We reviewed the evidence about the effects of niacin for the prevention of death and cardiovascular disease.
Heart attack and stroke are the most common causes of death, illness, disability and reduced quality of life in industrialised countries.
Niacin (nicotinic acid, vitamin B3) was considered a promising candidate to prevent cardiovascular disease because it is known to lower cholesterol in the blood, which is one of the main risk factors. Therefore, long-term therapy with niacin was assumed to reduce the risk of heart attack, and stroke. We assessed whether clinical studies could show a benefit of taking niacin.
We found 23 studies including 39,195 participants that compared niacin to placebo. The evidence is current up to August 2016. The majority of included participants were on average 65 years old and had already experienced a myocardial infarction. The participants took niacin or placebo for a period of between six months and five years. Seventeen out of 23 studies were fully or partially funded by the drug manufacturer with a commercial interest in the results of the studies.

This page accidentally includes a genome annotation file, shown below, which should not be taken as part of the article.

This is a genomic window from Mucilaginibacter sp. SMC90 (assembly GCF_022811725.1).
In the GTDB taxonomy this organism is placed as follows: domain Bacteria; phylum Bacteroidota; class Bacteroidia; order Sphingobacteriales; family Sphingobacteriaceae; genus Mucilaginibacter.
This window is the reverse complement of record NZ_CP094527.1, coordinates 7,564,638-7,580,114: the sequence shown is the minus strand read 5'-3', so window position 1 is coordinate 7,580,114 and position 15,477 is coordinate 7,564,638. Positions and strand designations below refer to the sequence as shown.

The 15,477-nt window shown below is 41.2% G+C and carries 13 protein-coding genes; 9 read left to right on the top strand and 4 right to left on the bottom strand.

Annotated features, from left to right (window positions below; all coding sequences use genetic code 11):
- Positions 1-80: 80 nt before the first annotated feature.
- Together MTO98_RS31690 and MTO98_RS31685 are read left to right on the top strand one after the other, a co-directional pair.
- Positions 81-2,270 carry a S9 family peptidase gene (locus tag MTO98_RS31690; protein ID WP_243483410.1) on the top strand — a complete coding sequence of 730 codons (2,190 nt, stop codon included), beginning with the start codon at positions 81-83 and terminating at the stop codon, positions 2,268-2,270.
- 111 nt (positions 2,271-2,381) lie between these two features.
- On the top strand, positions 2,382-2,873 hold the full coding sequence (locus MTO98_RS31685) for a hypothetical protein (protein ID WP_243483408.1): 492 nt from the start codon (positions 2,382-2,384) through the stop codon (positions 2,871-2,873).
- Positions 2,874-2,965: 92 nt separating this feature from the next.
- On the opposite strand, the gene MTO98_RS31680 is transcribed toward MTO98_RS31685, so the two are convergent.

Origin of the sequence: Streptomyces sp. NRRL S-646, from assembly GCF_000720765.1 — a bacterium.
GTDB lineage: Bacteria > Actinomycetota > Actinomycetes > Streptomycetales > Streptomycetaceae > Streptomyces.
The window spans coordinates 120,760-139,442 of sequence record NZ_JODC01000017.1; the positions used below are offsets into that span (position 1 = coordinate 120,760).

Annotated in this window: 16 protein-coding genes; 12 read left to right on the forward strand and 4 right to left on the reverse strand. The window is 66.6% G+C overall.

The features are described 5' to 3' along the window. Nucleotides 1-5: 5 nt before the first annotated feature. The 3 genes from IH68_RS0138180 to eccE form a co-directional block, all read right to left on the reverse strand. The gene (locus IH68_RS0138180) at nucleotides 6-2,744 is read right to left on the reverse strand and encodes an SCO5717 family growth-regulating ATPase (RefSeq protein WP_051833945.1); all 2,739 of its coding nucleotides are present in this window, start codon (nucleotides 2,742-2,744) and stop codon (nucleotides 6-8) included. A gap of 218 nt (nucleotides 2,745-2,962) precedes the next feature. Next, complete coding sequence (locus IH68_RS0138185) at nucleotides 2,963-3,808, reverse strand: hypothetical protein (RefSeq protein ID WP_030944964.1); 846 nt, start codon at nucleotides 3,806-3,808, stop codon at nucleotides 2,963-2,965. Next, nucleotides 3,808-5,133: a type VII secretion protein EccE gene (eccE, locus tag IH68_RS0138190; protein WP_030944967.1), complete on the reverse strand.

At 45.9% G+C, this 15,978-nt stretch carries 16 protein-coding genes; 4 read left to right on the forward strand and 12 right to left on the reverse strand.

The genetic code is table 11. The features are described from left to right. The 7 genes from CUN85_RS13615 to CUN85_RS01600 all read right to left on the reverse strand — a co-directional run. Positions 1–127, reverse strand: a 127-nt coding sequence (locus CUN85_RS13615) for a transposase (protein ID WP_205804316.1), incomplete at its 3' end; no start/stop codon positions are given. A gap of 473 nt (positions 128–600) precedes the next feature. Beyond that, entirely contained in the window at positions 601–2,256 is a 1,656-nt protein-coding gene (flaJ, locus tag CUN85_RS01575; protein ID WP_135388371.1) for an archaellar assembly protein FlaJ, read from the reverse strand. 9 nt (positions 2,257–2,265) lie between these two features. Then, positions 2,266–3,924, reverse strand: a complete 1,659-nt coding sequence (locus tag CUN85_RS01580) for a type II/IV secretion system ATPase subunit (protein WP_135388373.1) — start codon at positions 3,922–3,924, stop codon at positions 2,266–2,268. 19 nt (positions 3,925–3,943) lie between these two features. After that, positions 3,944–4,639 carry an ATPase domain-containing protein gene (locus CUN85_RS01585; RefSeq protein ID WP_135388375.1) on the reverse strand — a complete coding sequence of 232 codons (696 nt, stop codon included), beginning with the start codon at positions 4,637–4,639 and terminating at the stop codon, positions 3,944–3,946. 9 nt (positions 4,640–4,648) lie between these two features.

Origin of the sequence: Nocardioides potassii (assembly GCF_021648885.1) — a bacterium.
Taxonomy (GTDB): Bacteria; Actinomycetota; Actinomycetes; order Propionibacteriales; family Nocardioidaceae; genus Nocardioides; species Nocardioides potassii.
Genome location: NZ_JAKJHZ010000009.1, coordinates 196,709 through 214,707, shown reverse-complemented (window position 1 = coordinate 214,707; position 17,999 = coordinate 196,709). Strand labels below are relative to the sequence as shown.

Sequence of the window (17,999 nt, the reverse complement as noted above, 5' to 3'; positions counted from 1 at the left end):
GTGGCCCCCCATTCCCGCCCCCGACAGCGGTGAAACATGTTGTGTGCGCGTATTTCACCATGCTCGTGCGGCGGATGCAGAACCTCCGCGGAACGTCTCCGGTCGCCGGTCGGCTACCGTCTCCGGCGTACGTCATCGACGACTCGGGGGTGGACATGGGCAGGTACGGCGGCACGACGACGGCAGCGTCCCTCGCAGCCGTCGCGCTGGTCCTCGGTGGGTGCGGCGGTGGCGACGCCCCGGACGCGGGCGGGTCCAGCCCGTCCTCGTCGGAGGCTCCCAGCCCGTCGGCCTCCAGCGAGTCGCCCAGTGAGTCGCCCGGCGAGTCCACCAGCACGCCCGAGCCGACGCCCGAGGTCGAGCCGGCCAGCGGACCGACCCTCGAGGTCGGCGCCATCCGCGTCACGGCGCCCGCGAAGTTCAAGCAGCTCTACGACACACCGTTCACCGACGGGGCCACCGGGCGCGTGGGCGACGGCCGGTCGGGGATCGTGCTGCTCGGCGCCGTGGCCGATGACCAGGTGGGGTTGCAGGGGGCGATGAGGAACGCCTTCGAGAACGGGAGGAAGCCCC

Niacin did not reduce the number of deaths, heart attack or stroke. Many people (18%) had to stop taking niacin due to side effects. The results did not differ between participants who had or had not experienced a heart attack before taking niacin. The results did not differ between participants who were or were not taking a statin (another drug that prevents heart attack and stroke). The overall quality of evidence was moderate to high.
In summary, we found no evidence of benefits from niacin therapy.